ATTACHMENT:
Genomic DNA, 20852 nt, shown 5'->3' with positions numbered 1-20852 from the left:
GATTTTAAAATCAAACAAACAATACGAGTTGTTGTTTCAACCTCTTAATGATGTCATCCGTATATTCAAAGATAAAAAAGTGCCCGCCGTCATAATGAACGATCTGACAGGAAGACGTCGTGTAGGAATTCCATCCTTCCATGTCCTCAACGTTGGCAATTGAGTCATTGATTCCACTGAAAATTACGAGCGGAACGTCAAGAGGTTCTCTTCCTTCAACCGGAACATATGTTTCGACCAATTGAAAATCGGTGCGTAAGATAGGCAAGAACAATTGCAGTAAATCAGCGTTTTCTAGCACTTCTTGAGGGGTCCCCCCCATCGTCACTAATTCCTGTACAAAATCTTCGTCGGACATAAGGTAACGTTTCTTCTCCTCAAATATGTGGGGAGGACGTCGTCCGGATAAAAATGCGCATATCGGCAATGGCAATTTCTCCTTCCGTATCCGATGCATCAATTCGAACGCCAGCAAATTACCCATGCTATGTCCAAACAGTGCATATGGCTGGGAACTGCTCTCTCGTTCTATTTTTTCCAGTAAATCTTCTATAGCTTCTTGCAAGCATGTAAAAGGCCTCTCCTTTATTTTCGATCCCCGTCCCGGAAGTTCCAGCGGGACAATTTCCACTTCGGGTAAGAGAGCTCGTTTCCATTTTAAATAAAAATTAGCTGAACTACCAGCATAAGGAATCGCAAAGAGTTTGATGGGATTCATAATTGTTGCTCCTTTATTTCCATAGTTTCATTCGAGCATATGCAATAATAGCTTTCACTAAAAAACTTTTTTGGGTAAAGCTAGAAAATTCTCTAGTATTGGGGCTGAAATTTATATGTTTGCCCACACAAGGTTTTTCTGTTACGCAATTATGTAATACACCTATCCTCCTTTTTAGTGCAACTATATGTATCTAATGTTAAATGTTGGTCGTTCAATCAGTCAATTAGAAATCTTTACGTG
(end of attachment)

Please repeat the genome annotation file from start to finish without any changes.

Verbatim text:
Genomic DNA, 20852 nt, shown 5'->3' with positions numbered 1-20852 from the left:
GATTTTAAAATCAAACAAACAATACGAGTTGTTGTTTCAACCTCTTAATGATGTCATCCGTATATTCAAAGATAAAAAAGTGCCCGCCGTCATAATGAACGATCTGACAGGAAGACGTCGTGTAGGAATTCCATCCTTCCATGTCCTCAACGTTGGCAATTGAGTCATTGATTCCACTGAAAATTACGAGCGGAACGTCAAGAGGTTCTCTTCCTTCAACCGGAACATATGTTTCGACCAATTGAAAATCGGTGCGTAAGATAGGCAAGAACAATTGCAGTAAATCAGCGTTTTCTAGCACTTCTTGAGGGGTCCCCCCCATCGTCACTAATTCCTGTACAAAATCTTCGTCGGACATAAGGTAACGTTTCTTCTCCTCAAATATGTGGGGAGGACGTCGTCCGGATAAAAATGCGCATATCGGCAATGGCAATTTCTCCTTCCGTATCCGATGCATCAATTCGAACGCCAGCAAATTACCCATGCTATGTCCAAACAGTGCATATGGCTGGGAACTGCTCTCTCGTTCTATTTTTTCCAGTAAATCTTCTATAGCTTCTTGCAAGCATGTAAAAGGCCTCTCCTTTATTTTCGATCCCCGTCCCGGAAGTTCCAGCGGGACAATTTCCACTTCGGGTAAGAGAGCTCGTTTCCATTTTAAATAAAAATTAGCTGAACTACCAGCATAAGGAATCGCAAAGAGTTTGATGGGATTCATAATTGTTGCTCCTTTATTTCCATAGTTTCATTCGAGCATATGCAATAATAGCTTTCACTAAAAAACTTTTTTGGGTAAAGCTAGAAAATTCTCTAGTATTGGGGCTGAAATTTATATGTTTGCCCACACAAGGTTTTTCTGTTACGCAATTATGTAATACACCTATCCTCCTTTTTAGTGCAACTATATGTATCTAATGTTAAATGTTGGTCGTTCAATCAGTCAATTAGAAATCTTTACGTG